Interview on Channel 9 Weekend Today with Jayne Azzopardi
- Minister for Education and Training
Topics: New child care package; Citizenship of Parliamentarians
Jayne Azzopardi: Ask any working parent and they will tell you there is a child care crisis in this country. But this morning the Federal Government is beginning its sales pitch, promising relief is on the way with increased subsidies for low and middle income families.
The Minister for Education, Simon Birmingham, joins us now live from Adelaide.
Good morning Simon.
Simon Birmingham: Good morning Jayne.
Jayne Azzopardi: Tell us, who will benefit from these changes and how will the new subsidies work?
Simon Birmingham: Well, the hardest working lower income Australian families will get the biggest benefit from these changes, Jane. What we are doing is increasing the rate of child care subsidy, abolishing the various different payments to put it all into one new child care subsidy arrangement, we’re getting rid of the $7500 cap on the child care rebate, meaning that families earning less than $185,000 a year will no longer face any cap, and for those earning more than that it will be raised to some $10,000. So, significant help that will see many families some thousands of dollars a year better off.
Jayne Azzopardi: There would be families though who miss out on having that, the increase. What do you say to them?
Simon Birmingham: The only families who could miss out on getting support are either families on very high incomes or people who aren’t meeting the activity test of working, studying or volunteering. So as long as you are a family who is in the workforce and earning a low or middle income you are going to see extra support from this, and I would really encourage people to go and take a look at the child care estimator we have put online, so that it is transparent for everyone to see. education.gov.au/childcare is the place to go to get all of the information.
Jayne Azzopardi: Well let’s hope that brings some relief to all of the families out there. Minister, there is another issue that has been dogging the Government. Another Government MP had to resign yesterday over citizenship. It’s quite a mess, isn’t it?
Simon Birmingham: Well I don’t think anybody would wish this citizenship issue to have happened. We are getting on with the job of governing, that’s why I’m here talking about child care. We continue to have the confidence in the House of Representatives. So, we will keep doing as the Australian people elected us to do, which is focus on things like their cost of living pressures and their child care bills. Continuing with job creation, which is at record levels, some 370,000 jobs created just in the last 12 months. They’re the things that I know Australians want Malcolm Turnbull and all of us in the Government to focus on and that’s what we’ll do.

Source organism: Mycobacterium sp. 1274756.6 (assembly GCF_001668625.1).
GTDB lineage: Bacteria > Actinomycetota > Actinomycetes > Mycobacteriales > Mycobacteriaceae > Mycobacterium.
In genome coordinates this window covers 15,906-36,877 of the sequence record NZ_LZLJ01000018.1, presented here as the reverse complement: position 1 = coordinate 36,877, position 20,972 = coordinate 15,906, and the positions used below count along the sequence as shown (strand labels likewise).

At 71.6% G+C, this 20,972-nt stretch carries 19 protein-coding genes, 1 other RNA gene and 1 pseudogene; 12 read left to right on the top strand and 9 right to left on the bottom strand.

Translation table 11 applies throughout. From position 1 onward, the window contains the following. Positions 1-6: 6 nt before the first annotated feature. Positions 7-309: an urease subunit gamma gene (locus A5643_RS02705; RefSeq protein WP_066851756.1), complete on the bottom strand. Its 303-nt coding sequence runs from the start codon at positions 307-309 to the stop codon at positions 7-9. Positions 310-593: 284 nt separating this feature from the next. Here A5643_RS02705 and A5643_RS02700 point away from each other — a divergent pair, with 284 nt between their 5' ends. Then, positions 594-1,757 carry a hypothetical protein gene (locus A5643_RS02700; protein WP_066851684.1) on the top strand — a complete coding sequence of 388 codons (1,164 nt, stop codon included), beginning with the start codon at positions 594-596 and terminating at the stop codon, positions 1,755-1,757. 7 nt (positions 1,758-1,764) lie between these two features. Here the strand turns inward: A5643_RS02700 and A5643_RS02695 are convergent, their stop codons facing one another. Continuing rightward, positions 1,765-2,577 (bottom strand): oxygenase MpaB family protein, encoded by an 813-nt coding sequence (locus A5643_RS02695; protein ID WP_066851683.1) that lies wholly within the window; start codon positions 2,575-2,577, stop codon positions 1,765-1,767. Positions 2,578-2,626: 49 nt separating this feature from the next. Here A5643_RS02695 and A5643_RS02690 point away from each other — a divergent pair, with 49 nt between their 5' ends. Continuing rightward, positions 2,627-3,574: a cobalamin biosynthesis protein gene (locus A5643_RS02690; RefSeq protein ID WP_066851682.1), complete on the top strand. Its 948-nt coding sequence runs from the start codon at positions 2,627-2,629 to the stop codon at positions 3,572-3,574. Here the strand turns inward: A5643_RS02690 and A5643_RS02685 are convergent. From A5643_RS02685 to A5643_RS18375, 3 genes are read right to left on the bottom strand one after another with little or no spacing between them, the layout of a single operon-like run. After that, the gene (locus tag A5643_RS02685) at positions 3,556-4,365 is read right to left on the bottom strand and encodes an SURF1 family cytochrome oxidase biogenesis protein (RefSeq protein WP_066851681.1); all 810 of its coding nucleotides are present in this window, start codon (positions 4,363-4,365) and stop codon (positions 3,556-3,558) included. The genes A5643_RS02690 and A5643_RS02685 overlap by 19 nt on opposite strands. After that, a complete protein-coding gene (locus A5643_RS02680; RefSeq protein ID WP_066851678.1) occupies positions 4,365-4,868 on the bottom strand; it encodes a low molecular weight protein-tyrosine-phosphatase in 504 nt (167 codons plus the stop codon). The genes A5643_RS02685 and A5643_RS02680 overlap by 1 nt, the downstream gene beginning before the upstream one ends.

Jayne Azzopardi: There are though going to be at least two by-elections now, possibly more. Don’t voters have a right to feel a bit angry that they have to pay for these by-elections because politicians couldn’t get their paperwork right?
Simon Birmingham: I understand why people are frustrated at this distraction and indeed at costs of by-elections. As I say, we would all wish this hadn’t happened. We’re dealing with a very strict ruling in the High Court and a strict interpretation the High Court has put on the constitution, and now, yes, there may need to be more by-elections. Certainly Bill Shorten needs to look at some of his Members of Parliament where there are senior counsel, Queen’s Counsel, from the last High Court challenge who say that those Labor MPs are probably ineligible, and we in the Liberal Party are seeking to deal with this in a forthright and direct way. We’ll be putting forward proposals to the Parliament for full disclosure from every MP and Senator and Bill Shorten ought to support that process, and where his MPs have doubt he ought to ensure that they are referred to the High Court too.
Jayne Azzopardi: Well let’s hope that the two major parties can come to an agreement on that. Senator Birmingham, thank you for joining us this morning.
Simon Birmingham: Thank you Jayne.